Building Inspector is like a citywide scavenger hunt/game, and its interface is clean, clearly explains, engaging, and barrier to contribute are very minimal. In fact, it is designed for use on mobile devices and tablets. As stated on the project site: “[Once] information is organized and searchable [with the public’s help], we can ask new kinds of questions about history. It will allow our interfaces to drop pins accurately on digital maps when you search for a forgotten place. It will allow you to explore a city’s past on foot with your mobile device, ‘checking in’ to ghostly establishments. And it will allow us to link other historical documents to those places: archival records, old newspapers, business directories, photographs, restaurant menus, theater playbills etc., opening up new ways to research, learn, and discover the past.” Building Inspector has approximately 20 professionals on its staff connected either directly to the project or NYPL Labs.

Finally, Transcribe Bentham uses MediaWiki. It is sponsored by the University of London and funded by the European Commission Horizon 2020 Programme for Research and Innovation. It was previously funded by the Andrew W. Mellon Foundation and the Arts and Humanities Research Council. They also ask volunteers to encode their transcripts in Text Encoding Initiative (TEI)-compliant XML; TEI is a de-facto standard for encoding electronic texts. It requires a bit more tech savvy, and its audience is likely smaller—fans, students, or enthusiasts of Jeremy Bentham and his writings.  As a contributor, I worried about “getting it wrong,” especially with such important primary texts. Due to the sources’ handwriting, alternative spellings, unfamiliar vocabulary, and an older, more formal version of English made this a daunting task for me. An additional benefit of this project is the ability of contributors to create tags. In sum, Transcribe Bentham has 35,366 articles and 72,017 pages in total. There have been 193,098 edits so far, and the site is 45% complete. There are 37,183 registered users including 8 administrators.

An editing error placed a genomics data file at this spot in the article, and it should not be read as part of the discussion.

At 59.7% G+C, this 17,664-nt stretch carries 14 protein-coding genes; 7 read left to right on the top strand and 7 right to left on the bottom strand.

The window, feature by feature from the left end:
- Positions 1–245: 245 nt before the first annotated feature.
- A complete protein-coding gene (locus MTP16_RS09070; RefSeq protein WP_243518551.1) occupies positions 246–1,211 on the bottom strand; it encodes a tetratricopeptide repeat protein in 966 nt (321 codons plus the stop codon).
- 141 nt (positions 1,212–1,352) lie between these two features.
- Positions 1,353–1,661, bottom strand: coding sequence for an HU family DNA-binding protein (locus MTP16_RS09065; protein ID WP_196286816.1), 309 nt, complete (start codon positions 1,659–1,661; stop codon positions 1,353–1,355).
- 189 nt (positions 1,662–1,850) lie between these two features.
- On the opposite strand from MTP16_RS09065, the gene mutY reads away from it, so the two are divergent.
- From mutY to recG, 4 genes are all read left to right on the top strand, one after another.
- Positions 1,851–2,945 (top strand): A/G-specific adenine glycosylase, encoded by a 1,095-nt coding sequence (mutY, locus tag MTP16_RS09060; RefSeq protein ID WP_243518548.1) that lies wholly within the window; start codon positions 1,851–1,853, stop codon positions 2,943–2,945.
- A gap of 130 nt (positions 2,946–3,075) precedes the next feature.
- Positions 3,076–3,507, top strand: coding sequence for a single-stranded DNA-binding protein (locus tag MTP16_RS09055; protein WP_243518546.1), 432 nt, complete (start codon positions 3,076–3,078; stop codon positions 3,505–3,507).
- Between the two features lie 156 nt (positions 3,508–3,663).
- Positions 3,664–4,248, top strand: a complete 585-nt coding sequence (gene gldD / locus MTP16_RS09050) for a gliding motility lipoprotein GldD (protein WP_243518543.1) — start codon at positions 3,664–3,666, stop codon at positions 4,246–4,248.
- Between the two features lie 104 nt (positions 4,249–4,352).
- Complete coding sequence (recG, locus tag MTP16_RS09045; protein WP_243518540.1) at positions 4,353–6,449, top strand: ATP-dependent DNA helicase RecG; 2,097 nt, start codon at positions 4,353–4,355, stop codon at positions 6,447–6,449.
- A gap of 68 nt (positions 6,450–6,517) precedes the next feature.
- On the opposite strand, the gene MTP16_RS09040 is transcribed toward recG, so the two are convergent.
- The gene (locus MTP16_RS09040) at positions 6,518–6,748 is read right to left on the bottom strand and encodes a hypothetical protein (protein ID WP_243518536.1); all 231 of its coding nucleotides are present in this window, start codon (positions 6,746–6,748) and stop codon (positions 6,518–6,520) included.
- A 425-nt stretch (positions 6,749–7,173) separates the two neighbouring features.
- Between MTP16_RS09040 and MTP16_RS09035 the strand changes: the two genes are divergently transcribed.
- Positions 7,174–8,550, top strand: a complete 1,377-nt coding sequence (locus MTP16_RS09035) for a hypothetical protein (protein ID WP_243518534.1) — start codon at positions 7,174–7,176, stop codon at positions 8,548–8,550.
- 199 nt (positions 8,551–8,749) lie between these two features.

As noted by digital humanists on HIST680 video summaries, the bulk of the work is actually done by a small group of highly committed volunteers who see their designated project as a job. Another group that regularly contributes is composed of undergraduate and graduate students working within a project like Transcribe Bentham as a part of their coursework. A final group of volunteers are those who are willing to share their specialized knowledge with these research, museum, literary, or cultural heritage projects.

Crowdsourcing is an amazing tool that can be used to create a sense of community as well as to create a large body of digitized, accessible text. I think one major factor to remember when considering successful crowdsourcing DH projects is the sheer scope of the work from several standpoints: informational, tech infrastructure, institutional, managerial, public value, and funding. Successful crowdsourcing methods applied to DH-related digitization and transcription projects requires a dedicated, knowledgeable, well-funded, interdisciplinary team based within an established institution, whether that be an educational institution or government agency. In other words, it is an enormous (and enormously admirable and useful) undertaking. But for now, I will simply have to admire academic crowdsourcing as an advocate and user.


How to Read Wikipedia


Wikipedia is no longer simply a open sourced encyclopedic reference. It is no longer just a website or a “thing,” it has also become a verb. If a person has a question or wants to know something, they are likely to “wikipedia it.”  When Wikipedia first emerged on the world (-wide-web) stage, educators and academics alike condemned it as non-academic and unreliable. However, today even these groups have, in part, reconciled with the notion of Wikipedia as a source of knowledge, reference, and a valuable tool for basic research.